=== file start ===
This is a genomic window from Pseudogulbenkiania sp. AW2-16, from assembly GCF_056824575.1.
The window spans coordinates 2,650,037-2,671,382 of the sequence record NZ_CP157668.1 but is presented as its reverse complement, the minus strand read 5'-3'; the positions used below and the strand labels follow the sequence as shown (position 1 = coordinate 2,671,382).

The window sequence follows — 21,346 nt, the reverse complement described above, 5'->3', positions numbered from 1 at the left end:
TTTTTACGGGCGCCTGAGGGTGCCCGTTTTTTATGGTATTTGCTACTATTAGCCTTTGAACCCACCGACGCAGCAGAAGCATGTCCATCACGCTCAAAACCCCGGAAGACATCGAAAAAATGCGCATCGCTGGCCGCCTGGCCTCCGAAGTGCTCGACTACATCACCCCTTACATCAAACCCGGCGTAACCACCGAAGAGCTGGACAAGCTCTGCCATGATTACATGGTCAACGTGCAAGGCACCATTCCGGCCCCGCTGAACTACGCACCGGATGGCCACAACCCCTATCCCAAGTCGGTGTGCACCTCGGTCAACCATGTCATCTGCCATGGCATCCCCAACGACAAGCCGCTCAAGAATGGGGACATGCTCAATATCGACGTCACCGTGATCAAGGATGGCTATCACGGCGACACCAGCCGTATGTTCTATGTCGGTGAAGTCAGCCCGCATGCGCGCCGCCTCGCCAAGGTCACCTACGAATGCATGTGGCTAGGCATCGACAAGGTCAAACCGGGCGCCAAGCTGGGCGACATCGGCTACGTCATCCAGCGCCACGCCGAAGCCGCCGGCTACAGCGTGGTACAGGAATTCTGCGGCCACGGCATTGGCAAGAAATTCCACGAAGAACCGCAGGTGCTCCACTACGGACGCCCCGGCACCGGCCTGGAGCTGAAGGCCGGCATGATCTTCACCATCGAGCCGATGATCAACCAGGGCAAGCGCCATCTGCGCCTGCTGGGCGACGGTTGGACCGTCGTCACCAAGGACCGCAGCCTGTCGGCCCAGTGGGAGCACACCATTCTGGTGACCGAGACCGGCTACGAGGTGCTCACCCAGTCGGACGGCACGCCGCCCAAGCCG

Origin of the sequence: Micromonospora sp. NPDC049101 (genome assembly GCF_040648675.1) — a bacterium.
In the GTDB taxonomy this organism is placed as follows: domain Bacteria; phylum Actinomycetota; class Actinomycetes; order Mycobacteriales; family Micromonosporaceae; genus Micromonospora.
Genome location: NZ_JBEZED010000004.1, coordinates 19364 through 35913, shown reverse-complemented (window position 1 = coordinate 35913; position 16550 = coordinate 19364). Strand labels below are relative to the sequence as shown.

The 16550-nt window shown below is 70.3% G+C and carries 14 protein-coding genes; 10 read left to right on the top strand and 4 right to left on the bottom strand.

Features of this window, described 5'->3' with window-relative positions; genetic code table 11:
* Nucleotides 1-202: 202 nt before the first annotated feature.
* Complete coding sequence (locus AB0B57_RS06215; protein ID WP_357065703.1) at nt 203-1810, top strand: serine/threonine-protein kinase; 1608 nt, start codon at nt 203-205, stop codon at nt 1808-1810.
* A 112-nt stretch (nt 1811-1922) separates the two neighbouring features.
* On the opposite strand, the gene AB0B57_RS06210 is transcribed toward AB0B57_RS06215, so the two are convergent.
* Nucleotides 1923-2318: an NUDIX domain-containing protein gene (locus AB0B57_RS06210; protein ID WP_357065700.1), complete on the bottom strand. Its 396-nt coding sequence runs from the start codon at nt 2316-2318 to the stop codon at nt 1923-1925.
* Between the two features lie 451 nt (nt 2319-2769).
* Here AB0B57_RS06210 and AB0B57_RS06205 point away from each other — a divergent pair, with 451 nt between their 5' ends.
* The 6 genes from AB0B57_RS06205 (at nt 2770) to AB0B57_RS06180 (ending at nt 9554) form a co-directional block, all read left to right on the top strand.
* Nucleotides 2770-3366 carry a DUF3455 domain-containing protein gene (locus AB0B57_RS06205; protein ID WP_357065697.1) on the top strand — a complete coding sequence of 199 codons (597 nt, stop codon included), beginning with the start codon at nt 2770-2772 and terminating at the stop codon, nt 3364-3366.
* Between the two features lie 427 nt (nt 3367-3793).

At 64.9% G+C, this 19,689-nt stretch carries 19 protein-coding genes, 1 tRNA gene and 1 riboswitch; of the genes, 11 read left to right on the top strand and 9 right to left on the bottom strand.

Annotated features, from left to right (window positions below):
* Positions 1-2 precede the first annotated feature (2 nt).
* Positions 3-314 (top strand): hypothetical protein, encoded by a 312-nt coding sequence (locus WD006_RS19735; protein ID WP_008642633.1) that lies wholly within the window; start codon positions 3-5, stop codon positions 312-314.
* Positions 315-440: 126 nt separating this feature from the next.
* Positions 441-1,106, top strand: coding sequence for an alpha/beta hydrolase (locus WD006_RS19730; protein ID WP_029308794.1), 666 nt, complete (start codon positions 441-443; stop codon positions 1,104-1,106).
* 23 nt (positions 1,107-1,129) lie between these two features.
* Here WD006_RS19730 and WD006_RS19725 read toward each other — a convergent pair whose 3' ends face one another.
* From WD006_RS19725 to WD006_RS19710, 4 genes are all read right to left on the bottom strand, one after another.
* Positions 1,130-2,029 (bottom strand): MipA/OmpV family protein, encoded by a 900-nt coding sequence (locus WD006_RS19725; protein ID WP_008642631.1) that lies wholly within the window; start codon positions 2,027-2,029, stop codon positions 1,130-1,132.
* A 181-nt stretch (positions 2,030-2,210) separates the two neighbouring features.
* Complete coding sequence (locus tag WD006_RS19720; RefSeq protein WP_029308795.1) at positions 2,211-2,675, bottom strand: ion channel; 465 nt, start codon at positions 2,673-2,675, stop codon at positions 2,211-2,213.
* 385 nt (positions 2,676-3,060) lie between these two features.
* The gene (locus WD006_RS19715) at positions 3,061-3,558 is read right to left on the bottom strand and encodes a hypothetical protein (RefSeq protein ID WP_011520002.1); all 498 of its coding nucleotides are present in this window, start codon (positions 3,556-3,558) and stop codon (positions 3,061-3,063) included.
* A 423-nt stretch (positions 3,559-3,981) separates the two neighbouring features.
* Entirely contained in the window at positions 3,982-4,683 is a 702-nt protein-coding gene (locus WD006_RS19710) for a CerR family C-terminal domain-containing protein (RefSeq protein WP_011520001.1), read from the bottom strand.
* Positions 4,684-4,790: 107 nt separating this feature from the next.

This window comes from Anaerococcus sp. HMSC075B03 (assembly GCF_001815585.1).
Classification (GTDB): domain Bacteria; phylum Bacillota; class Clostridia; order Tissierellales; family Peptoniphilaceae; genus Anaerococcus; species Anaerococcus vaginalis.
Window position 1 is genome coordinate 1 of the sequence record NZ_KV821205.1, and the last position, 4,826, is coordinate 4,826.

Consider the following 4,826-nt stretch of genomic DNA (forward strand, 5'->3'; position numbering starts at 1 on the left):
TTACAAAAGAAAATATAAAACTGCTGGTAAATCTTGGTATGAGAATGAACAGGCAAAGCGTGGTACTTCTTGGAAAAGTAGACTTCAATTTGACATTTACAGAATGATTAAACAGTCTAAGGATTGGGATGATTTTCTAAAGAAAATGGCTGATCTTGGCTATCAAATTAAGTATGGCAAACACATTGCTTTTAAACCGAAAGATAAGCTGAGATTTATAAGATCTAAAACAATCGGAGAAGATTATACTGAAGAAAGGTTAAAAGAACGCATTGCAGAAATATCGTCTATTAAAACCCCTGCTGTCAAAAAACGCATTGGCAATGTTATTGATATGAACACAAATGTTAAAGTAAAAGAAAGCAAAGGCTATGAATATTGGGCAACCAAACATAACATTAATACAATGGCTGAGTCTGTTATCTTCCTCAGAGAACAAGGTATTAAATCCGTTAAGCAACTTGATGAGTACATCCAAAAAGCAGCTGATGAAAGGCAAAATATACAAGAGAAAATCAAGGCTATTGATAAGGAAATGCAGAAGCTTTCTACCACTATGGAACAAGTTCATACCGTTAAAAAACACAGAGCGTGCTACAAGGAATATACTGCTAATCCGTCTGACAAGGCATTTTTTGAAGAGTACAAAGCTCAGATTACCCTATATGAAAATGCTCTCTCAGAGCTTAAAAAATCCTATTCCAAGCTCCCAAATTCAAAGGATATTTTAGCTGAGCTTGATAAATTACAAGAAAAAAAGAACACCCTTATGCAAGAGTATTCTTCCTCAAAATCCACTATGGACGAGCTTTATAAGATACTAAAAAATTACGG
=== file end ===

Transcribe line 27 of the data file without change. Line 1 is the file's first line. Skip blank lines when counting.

* Here WD006_RS19730 and WD006_RS19725 read toward each other — a convergent pair whose 3' ends face one another.